Has 2022 felt like the Statue of Liberty pose to you? Was it uncomfortable? Just plain hard work? Maybe it was a disappointment because instead of getting to play with the bow and get fancy with your year right away, it instead ended up being a series of tough (but very important!) exercises. I think a lot of my year felt that way, too, but although it feels unglamorous and exhausting, there’s a lot of hope there. Where else can the tough times lead except resilience and strength over time? What can be gained from consistently holding up a weight except a stronger muscle, increased focus, and improved confidence?

As part of the violin practices my daughter was assigned throughout the week – moving the violin from rest position to playing position, playing a short, two-note song, etc. – time in the Statue of Liberty pose was also prescribed. I have a feeling that will continue long after she’s able to use the bow, maybe something she’ll have to do for years. And although I know it’s no fun, I’m glad for it, because it’s so much a microcosm of what our own lives are like: so many building-block moments that gradually build on themselves to become a larger picture.

It’s very rare that raw, natural talent delivers flawless performances right from the get-go. 99.999% of the time, we need discipline and practice and training to get where we want or need to go. My hope for you is that if 2022 was indeed a tough year for you, where you mostly just had to hold up your metaphorical arm for a very long time with very little rest, that 2023 and beyond will be filled with beautiful music you have made for yourself.

Until next time, be well!
Christy

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About the author: Christy Gualtieri is a freelance writer specializing in pop culture, religion, and motherhood. She lives in Pittsburgh with her husband and two children. Christy also blogs at asinglehour.wordpress.com and tweets @agapeflower117. You can  follow her here on eTalkTherapy for inspirational articles and different perspectives as they relate to good mental health.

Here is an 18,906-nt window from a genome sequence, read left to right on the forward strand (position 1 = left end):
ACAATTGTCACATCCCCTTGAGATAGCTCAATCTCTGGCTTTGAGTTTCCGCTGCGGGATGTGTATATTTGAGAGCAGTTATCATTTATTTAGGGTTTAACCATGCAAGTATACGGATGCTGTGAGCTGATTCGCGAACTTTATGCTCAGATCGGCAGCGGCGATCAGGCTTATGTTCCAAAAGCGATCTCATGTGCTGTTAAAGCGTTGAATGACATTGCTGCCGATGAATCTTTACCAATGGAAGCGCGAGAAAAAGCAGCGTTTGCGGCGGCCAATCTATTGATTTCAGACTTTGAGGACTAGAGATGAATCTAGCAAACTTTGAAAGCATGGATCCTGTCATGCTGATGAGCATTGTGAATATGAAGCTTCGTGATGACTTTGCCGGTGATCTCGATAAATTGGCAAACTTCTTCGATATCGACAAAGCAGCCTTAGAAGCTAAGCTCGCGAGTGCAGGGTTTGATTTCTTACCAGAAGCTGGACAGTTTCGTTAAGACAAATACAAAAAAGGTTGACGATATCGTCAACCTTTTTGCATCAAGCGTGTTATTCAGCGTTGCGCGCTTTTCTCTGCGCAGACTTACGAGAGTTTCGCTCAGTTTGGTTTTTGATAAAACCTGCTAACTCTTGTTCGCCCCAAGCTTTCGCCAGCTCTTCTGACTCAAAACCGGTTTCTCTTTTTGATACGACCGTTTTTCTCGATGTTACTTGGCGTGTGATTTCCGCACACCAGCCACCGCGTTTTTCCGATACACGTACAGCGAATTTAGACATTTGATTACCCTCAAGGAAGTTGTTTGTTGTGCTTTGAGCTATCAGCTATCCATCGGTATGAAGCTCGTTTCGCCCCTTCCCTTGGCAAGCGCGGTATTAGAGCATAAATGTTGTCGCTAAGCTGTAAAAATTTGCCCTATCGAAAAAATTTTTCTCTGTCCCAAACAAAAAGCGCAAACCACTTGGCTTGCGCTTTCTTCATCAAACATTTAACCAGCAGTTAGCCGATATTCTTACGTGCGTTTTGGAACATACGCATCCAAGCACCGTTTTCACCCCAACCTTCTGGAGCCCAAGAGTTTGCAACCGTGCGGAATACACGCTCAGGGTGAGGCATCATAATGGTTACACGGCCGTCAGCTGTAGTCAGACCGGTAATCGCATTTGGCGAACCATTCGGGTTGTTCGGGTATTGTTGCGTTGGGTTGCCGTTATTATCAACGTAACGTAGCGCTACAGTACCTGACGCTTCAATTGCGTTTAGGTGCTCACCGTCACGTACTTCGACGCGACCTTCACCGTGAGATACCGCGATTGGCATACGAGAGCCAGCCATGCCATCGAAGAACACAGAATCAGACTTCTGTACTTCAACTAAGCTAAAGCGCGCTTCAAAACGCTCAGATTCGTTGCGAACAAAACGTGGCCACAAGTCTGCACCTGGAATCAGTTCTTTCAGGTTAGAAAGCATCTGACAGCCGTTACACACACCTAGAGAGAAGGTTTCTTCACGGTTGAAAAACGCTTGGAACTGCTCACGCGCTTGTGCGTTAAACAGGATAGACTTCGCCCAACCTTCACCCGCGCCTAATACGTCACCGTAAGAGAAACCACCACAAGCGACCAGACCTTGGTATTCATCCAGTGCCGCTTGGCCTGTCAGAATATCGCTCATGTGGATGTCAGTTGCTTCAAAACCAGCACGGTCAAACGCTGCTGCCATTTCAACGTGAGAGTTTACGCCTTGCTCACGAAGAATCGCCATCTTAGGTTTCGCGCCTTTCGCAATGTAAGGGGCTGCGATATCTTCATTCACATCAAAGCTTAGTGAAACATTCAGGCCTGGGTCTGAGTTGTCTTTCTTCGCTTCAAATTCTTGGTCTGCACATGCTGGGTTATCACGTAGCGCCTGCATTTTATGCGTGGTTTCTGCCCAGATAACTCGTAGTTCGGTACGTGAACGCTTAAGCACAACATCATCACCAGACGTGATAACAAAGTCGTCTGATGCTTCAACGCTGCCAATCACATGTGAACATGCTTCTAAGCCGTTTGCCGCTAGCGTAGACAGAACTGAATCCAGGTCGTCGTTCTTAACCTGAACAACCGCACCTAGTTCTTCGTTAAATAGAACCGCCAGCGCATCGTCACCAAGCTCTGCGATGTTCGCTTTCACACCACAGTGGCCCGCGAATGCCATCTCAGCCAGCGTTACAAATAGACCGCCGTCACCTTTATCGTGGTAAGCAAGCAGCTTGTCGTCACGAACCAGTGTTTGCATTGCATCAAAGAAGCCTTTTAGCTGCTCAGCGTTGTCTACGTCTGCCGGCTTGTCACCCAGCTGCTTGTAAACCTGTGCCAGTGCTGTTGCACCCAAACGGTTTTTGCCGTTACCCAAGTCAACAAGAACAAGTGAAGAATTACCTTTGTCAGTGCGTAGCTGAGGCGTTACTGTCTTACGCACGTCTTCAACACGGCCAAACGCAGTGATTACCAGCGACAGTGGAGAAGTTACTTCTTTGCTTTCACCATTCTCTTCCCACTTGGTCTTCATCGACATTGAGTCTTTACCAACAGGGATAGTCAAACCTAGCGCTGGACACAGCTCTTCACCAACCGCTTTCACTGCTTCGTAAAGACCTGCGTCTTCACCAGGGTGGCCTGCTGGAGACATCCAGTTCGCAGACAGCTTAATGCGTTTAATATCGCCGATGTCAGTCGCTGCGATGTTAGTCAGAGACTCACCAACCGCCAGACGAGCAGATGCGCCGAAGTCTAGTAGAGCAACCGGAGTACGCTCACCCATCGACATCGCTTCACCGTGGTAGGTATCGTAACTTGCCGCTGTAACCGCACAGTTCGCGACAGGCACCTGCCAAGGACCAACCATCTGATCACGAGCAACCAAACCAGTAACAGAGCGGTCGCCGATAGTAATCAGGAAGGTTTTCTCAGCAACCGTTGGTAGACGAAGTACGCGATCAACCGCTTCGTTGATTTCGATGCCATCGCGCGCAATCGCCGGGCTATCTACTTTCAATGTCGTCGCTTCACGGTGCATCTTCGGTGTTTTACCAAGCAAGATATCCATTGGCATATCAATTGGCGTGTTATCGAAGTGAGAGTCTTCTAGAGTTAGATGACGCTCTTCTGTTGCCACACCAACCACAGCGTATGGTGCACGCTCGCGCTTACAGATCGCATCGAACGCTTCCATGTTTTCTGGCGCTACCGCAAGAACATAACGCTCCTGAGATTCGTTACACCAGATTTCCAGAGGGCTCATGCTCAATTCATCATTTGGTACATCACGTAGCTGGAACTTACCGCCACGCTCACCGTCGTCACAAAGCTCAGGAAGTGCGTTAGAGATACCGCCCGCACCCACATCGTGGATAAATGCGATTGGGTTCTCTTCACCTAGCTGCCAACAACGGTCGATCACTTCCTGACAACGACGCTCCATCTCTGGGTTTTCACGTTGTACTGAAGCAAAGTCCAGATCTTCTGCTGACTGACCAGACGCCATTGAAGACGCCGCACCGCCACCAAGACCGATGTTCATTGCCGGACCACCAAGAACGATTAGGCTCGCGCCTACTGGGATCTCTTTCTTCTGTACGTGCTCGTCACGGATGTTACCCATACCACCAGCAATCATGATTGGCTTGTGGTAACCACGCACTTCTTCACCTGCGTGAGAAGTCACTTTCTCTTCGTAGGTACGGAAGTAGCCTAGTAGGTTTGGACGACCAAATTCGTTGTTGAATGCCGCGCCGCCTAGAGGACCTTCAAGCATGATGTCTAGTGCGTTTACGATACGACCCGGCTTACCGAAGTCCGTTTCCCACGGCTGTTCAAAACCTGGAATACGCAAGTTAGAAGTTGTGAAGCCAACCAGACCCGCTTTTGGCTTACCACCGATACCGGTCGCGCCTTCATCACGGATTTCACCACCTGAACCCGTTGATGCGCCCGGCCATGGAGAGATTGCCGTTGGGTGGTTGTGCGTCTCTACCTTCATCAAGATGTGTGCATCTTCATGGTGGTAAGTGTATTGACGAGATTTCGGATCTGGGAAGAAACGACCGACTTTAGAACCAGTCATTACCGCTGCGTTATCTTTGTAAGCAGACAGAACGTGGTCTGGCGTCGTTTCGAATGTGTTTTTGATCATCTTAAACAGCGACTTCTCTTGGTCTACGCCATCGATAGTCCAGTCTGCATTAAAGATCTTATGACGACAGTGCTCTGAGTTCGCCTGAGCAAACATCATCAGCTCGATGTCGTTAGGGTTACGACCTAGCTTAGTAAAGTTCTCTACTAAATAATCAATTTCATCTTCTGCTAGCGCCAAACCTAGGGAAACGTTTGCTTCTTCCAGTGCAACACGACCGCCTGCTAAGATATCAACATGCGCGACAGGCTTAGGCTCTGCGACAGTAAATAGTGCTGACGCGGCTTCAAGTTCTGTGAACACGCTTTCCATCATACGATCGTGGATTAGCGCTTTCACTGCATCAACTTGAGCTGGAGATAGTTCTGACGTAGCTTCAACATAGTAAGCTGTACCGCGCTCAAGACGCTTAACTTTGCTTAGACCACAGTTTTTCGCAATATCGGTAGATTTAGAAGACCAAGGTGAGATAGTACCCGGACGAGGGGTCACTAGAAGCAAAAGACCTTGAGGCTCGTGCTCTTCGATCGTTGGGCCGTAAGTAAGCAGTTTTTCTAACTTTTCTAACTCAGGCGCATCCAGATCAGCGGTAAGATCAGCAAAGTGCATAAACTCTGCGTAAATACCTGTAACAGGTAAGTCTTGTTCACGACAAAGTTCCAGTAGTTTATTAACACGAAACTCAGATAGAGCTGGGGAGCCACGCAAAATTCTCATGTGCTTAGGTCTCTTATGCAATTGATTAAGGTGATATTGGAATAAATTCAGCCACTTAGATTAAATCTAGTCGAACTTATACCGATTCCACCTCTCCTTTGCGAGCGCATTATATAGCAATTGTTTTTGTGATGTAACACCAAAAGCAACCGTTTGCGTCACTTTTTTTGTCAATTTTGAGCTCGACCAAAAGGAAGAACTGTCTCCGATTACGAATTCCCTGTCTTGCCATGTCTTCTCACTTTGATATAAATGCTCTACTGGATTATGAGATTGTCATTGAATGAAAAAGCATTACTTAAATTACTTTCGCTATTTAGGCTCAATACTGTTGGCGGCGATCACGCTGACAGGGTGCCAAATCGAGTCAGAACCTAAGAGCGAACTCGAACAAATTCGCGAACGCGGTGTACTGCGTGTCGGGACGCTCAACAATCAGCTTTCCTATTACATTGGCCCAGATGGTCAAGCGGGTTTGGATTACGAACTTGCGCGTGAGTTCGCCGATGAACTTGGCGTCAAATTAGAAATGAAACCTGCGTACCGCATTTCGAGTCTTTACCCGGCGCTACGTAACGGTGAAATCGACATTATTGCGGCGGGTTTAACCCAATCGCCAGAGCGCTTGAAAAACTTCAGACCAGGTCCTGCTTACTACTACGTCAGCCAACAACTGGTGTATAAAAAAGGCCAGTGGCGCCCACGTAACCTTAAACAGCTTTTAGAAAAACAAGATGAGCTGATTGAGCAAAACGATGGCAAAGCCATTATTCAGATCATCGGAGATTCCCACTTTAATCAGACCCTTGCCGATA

Gathered Around the Table

Well, here we are: the first “back to normal” Thanksgiving holiday since 2019; and like many Thanksgivings before it, it’s a time that can be fraught with heated political discussions, arguments, opinions, and time with family and friends that can seem incredibly heavy.

Or, not. It can also be a time of great relief, celebration, joy, eating delicious food that will lead to a fantastic nap on the couch while the Lions/Bills game blares in the background, and not much else.

Chances are, it may be a little of both, the way life is a lot of both. That’s usually the way it goes, even if the lovelier parts can be difficult to see through the muck of the daily grind. I can recall a Thanksgiving where we announced to our families that we were expecting our first child, and vividly recall the loud shouts of joy and the cheers that followed. A year later we didn’t see our family for Thanksgiving because my mother was dying and we had spent so much time traveling to be with her that we needed to stay put for a while. Same holiday, yet a very different feel to each one.

So I can understand the trepidation someone may feel when a big holiday is around the corner that may potentially cause problems. But I’d like to take this opportunity to gently remind you that while yes, Thanksgiving can be a holiday that may have historically been troublesome for you, that you are not the same person you were a year ago. In what ways have you changed since last Thanksgiving?